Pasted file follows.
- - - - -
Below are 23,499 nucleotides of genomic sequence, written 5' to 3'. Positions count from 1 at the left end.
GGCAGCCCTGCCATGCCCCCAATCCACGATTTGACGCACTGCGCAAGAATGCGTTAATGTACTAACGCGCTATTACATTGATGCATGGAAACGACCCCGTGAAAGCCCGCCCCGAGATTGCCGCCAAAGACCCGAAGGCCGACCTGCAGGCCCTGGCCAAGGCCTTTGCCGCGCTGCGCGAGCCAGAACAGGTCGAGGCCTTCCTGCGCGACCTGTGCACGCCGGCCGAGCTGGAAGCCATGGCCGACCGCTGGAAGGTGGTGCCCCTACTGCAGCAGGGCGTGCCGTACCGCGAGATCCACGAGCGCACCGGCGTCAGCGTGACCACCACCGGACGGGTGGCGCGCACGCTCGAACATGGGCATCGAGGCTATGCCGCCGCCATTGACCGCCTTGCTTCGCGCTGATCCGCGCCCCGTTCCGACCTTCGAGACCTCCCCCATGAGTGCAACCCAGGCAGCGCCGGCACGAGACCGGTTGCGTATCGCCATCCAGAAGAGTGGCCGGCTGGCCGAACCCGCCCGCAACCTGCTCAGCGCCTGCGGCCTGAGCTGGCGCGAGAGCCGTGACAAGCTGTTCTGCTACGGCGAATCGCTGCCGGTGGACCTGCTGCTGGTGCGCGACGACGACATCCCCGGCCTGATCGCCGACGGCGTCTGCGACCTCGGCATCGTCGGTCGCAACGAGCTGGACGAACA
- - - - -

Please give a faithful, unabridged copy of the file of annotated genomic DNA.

Below are 23,499 nucleotides of genomic sequence, written 5' to 3'. Positions count from 1 at the left end.
GGCAGCCCTGCCATGCCCCCAATCCACGATTTGACGCACTGCGCAAGAATGCGTTAATGTACTAACGCGCTATTACATTGATGCATGGAAACGACCCCGTGAAAGCCCGCCCCGAGATTGCCGCCAAAGACCCGAAGGCCGACCTGCAGGCCCTGGCCAAGGCCTTTGCCGCGCTGCGCGAGCCAGAACAGGTCGAGGCCTTCCTGCGCGACCTGTGCACGCCGGCCGAGCTGGAAGCCATGGCCGACCGCTGGAAGGTGGTGCCCCTACTGCAGCAGGGCGTGCCGTACCGCGAGATCCACGAGCGCACCGGCGTCAGCGTGACCACCACCGGACGGGTGGCGCGCACGCTCGAACATGGGCATCGAGGCTATGCCGCCGCCATTGACCGCCTTGCTTCGCGCTGATCCGCGCCCCGTTCCGACCTTCGAGACCTCCCCCATGAGTGCAACCCAGGCAGCGCCGGCACGAGACCGGTTGCGTATCGCCATCCAGAAGAGTGGCCGGCTGGCCGAACCCGCCCGCAACCTGCTCAGCGCCTGCGGCCTGAGCTGGCGCGAGAGCCGTGACAAGCTGTTCTGCTACGGCGAATCGCTGCCGGTGGACCTGCTGCTGGTGCGCGACGACGACATCCCCGGCCTGATCGCCGACGGCGTCTGCGACCTCGGCATCGTCGGTCGCAACGAGCTGGACGAACA